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  • Reference and Modality: A Theory of Intensions.Alik Pelman - 2007 - Dissertation, University of London, UCL
    The study of reference often leads to addressing fundamental issues in semantics, metaphysics and epistemology; this suggests that reference is closely linked to the three realms. The overall purpose of this study is to elucidate the structure of some of these links, through a close examination of the “mechanism” of reference. As in many other enquiries, considering the possible (i.e., the modal,) in addition to the actual proves very helpful in clarifying and explicating insights. The reference of a term with (...)
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  • Time's Arrow in a Quantum Universe: On the Status of Statistical Mechanical Probabilities.Eddy Keming Chen - 2020 - In Valia Allori (ed.), Statistical Mechanics and Scientific Explanation: Determinism, Indeterminism and Laws of Nature. World Scientific. pp. 479–515.
    In a quantum universe with a strong arrow of time, it is standard to postulate that the initial wave function started in a particular macrostate---the special low-entropy macrostate selected by the Past Hypothesis. Moreover, there is an additional postulate about statistical mechanical probabilities according to which the initial wave function is a ''typical'' choice in the macrostate. Together, they support a probabilistic version of the Second Law of Thermodynamics: typical initial wave functions will increase in entropy. Hence, there are two (...)
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  • A Unified Theory of Granularity, Vagueness and Approximation.Thomas Bittner & Barry Smith - 2001 - In COSIT Workshop on Spatial Vagueness, Uncertainty and Granularity. pp. 39.
    Abstract: We propose a view of vagueness as a semantic property of names and predicates. All entities are crisp, on this semantic view, but there are, for each vague name, multiple portions of reality that are equally good candidates for being its referent, and, for each vague predicate, multiple classes of objects that are equally good candidates for being its extension. We provide a new formulation of these ideas in terms of a theory of granular partitions. We show that this (...)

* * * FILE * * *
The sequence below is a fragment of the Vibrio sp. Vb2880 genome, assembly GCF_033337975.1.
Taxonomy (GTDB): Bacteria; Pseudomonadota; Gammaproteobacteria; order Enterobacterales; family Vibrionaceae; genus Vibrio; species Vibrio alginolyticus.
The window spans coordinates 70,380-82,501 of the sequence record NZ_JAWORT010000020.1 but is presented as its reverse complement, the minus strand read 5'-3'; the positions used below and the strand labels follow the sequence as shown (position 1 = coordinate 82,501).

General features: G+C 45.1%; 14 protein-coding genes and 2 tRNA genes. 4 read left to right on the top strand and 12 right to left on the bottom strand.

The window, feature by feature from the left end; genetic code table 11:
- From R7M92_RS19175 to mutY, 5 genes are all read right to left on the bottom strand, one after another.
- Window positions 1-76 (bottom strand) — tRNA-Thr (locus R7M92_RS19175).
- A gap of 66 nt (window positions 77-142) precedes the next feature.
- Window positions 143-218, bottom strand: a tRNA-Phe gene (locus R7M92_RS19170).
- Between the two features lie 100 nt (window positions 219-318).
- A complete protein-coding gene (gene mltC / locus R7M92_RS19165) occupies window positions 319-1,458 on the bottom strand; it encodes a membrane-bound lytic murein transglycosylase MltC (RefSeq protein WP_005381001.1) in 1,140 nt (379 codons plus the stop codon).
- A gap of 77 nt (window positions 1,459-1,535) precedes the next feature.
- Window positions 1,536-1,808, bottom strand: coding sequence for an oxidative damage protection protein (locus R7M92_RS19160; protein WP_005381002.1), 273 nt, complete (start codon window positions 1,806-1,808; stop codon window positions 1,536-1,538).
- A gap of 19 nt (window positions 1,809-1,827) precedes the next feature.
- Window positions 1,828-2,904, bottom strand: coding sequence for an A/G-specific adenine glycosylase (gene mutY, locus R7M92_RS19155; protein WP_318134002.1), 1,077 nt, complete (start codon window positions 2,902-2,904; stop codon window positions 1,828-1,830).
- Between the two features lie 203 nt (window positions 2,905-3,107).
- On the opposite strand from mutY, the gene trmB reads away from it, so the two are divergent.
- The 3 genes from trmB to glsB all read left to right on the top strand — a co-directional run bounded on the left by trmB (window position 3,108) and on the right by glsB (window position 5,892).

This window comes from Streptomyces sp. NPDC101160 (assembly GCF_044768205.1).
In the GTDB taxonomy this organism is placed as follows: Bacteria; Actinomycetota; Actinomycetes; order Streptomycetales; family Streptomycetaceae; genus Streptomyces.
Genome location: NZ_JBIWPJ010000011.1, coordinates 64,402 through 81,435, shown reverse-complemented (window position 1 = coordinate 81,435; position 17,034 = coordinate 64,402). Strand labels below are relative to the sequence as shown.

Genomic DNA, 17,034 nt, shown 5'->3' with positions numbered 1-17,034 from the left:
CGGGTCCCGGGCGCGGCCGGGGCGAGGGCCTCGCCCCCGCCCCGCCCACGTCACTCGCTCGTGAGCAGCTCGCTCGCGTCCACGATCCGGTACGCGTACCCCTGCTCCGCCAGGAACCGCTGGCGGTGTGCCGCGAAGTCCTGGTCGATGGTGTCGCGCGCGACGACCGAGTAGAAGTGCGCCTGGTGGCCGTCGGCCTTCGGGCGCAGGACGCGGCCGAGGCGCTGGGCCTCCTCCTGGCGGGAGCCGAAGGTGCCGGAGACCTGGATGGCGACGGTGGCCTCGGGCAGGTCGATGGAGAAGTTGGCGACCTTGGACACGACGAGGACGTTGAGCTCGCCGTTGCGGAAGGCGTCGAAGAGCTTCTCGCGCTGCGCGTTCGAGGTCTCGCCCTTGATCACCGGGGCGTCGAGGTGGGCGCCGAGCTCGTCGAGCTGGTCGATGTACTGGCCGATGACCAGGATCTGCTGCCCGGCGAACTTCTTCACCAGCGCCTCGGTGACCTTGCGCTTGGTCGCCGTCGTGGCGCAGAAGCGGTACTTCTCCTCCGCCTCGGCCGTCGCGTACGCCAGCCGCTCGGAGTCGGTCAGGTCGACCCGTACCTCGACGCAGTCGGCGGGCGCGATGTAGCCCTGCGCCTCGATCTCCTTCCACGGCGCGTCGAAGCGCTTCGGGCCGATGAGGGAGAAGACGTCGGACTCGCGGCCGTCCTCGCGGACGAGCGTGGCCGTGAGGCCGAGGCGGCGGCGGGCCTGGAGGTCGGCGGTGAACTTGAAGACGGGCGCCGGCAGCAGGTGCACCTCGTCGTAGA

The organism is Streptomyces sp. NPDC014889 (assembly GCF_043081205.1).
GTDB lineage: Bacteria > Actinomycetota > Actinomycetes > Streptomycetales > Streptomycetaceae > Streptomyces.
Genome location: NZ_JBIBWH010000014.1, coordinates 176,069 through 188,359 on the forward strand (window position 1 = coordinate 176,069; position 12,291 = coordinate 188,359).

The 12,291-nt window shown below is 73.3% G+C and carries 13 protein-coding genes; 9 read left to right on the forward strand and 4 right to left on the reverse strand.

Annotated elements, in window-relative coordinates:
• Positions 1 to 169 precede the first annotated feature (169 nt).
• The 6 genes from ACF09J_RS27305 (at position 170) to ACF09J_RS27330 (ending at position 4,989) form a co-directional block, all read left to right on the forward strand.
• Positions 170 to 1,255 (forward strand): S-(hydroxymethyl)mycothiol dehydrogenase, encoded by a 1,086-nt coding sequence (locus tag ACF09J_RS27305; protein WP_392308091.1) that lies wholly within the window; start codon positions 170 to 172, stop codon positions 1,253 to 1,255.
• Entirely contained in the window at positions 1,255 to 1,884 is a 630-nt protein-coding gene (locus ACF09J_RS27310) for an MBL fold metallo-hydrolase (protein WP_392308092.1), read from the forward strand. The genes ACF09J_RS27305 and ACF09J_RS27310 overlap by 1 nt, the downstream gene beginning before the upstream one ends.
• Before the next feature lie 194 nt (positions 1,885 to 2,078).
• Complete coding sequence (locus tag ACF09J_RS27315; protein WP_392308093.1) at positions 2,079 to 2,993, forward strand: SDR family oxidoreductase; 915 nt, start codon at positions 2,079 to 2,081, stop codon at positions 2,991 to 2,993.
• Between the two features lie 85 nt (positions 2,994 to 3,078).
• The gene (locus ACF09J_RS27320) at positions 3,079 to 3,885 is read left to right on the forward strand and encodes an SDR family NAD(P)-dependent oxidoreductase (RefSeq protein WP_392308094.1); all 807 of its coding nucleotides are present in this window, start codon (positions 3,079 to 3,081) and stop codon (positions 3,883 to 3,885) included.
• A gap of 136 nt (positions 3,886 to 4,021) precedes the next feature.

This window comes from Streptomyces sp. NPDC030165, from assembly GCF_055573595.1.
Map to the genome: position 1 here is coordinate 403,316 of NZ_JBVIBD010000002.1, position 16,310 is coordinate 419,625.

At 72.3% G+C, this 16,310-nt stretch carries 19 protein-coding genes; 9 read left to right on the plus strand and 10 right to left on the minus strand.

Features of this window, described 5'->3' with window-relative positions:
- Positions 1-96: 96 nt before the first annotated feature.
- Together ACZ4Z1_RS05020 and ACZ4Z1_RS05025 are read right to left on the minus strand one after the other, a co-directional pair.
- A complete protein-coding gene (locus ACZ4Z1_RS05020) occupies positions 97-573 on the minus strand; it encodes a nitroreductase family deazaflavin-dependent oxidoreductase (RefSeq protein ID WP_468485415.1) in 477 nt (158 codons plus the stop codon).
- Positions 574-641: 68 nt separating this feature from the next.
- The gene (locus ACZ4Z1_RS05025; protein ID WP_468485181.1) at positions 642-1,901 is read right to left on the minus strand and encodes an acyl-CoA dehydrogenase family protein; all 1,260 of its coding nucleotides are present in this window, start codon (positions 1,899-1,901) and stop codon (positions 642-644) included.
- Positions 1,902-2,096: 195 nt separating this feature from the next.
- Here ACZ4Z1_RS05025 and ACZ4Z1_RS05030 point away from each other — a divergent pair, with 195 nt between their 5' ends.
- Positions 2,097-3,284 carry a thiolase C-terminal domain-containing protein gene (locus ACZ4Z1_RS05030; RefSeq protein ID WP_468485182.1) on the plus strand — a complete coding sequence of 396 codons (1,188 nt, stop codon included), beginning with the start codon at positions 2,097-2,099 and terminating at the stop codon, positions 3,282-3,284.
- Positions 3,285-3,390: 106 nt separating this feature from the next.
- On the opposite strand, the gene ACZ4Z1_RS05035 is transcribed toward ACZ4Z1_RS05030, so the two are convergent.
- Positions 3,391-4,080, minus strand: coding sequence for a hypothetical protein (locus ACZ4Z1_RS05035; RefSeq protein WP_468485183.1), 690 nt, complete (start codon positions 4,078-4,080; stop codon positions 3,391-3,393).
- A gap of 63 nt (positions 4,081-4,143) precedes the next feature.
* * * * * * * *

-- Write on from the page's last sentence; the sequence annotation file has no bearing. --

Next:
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  • Ordinary Language Semantics: The Contribution of Brentano and Marty.Hamid Taieb - 2020 - British Journal for the History of Philosophy 28 (4):777-796.
    This paper examines the account of ordinary language semantics developed by Franz Brentano and his pupil Anton Marty. Long before the interest in ordinary language in the analytic tradition, Brentanian philosophers were exploring our everyday use of words, as opposed to the scientific use of language. Brentano and Marty were especially interested in the semantics of (common) names in ordinary language. They claimed that these names are vague, and that this is due to the structure of the concepts that constitute (...)
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  • Infinite Graphs in Systematic Biology, with an Application to the Species Problem.Samuel A. Alexander - 2013 - Acta Biotheoretica 61 (2):181--201.
    We argue that C. Darwin and more recently W. Hennig worked at times under the simplifying assumption of an eternal biosphere. So motivated, we explicitly consider the consequences which follow mathematically from this assumption, and the infinite graphs it leads to. This assumption admits certain clusters of organisms which have some ideal theoretical properties of species, shining some light onto the species problem. We prove a dualization of a law of T.A. Knight and C. Darwin, and sketch a decomposition result (...)
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  • Sketching the Alternative to Brain Death: Dying Through Organ Donation.Ralf J. Jox - 2014 - American Journal of Bioethics 14 (8):37-39.
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  • To Buy or Not to Buy? The Moral Relevance of the Individual Demand in Everyday Purchase Situations.Rebecca Ullrich & Bernward Gesang - 2020 - Food Ethics 5 (1-2).